Within your application, you’ll also need to prove you have the right English language skills to live and study in the UK. For this you will need to take an approved Secure English Language Test (SELT) like PTE Academic, and show evidence of your result in your application.

    Luckily, PTE is also accepted by the United Kingdom Home Office for all visa and immigration applications. It can help you gain access to 99% of UK universities. And you get your score in 48 hours. So that’s one less thing to worry about!

    Find out more about using PTE to apply for your student visa.

    2. Getting the wrong student visa

    All international students who want to study abroad in the UK must apply for a visa. What many people don’t know is that there are two types of UK visa for students:

    • Short-term study visa
      This is available for 6 or 11 months, and is ideal for students who want to take part in a short language course or research project as part of their degree.
    • Student route visa
      Formerly known as the Tier 4 General student visa, you need this if you want to study for an undergraduate or higher-level degree at university.

    When you can start the application process will depend on whether you are inside or outside the UK. It usually takes between three and eight weeks to get your application approved.

    Learn more about the different types of student visa.

    3. Underestimating the weather

    Many students struggle to know what clothes to pack when they are moving to the UK. It’s not surprising, after all, British weather is very changeable. It can vary a lot depending on your location and the season. It’s therefore a good idea to research the area you are studying in and select a range of clothes for different times of year.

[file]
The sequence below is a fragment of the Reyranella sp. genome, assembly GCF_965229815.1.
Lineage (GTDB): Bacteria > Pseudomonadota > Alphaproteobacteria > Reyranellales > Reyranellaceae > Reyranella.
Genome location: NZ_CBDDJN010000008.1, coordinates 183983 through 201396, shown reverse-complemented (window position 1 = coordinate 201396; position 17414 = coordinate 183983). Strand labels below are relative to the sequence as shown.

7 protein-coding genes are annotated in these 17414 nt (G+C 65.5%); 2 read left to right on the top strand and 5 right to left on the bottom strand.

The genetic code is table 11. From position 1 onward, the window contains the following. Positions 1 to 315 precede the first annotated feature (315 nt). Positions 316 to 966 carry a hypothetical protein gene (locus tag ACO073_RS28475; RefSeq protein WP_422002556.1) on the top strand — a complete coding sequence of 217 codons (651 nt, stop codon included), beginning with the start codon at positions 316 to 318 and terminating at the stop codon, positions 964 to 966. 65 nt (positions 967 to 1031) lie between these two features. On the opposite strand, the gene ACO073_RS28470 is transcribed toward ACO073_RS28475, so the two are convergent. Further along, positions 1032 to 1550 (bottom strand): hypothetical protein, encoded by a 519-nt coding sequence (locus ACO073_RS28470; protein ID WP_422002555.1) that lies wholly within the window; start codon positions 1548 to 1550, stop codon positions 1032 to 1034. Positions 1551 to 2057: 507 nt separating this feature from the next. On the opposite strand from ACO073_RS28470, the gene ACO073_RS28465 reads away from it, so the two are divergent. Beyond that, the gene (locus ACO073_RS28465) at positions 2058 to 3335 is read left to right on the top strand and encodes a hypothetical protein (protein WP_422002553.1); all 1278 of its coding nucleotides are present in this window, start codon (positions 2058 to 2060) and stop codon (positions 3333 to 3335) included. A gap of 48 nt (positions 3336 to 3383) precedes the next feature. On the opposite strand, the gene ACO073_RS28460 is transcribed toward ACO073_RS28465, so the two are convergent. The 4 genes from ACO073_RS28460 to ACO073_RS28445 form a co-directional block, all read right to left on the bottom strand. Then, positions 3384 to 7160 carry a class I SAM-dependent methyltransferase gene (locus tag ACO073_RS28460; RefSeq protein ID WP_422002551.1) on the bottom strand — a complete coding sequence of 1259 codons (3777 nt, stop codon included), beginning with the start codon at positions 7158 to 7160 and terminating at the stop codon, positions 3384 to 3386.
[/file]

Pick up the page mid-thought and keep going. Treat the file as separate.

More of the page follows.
Generally, the further north you go, the colder and windier it is likely to be. The west of the UK also tends to be a lot wetter than the east.

    But don’t just pack rain jackets and sweaters. Believe it or not, the UK can reach temperatures of 30 degrees celsius in the summer. So bring your sunglasses too!

    4. Not preparing for class tutorials

    Most universities teach through a combination of lectures, seminars and tutorials. Lectures happen in a large lecture hall and are delivered by a professor. Seminars and tutorials are much smaller (fewer than 10 people). Tutorials and seminars are often led by a postgraduate student or lecturer.

    While you can often sit and passively listen and take notes in a lecture, don’t be surprised if you’re asked to speak in a tutorial. You’ll be expected to complete a set amount of reading, and be given different essays and assignments each week.

    Make sure that you have done the required reading in advance of your tutorial - otherwise you might get asked to contribute your opinion and have nothing to say.

    We recommend creating a study timetable to make sure you stay on top of the work. It will help you prepare better for your classes. More importantly, you won’t get caught out by a question you can’t answer.

    5.  Facetiming home too much

    It’s good to stay connected with friends and family, and there are lots of tools to help you do so. But lots of video calls home all the time can actually make you miss people more, and stop you from going out in the real world and experiencing a new culture.

    Of course, we know being far away from home is hard. But often the remedy to homesickness is staying busy. Step out of your comfort zone, and try new things. Join a society, head along to a student meet up and make some friends.

    And, if you are really suffering, don’t be afraid to reach out to your student counselling service. They can put you in contact with the right people, and give you some strategies without judgement.

    Studying abroad in the UK is the adventure of a lifetime, and it’s only natural to make a few missteps along the way. So even if something does go wrong, don’t worry - everybody makes mistakes sometimes!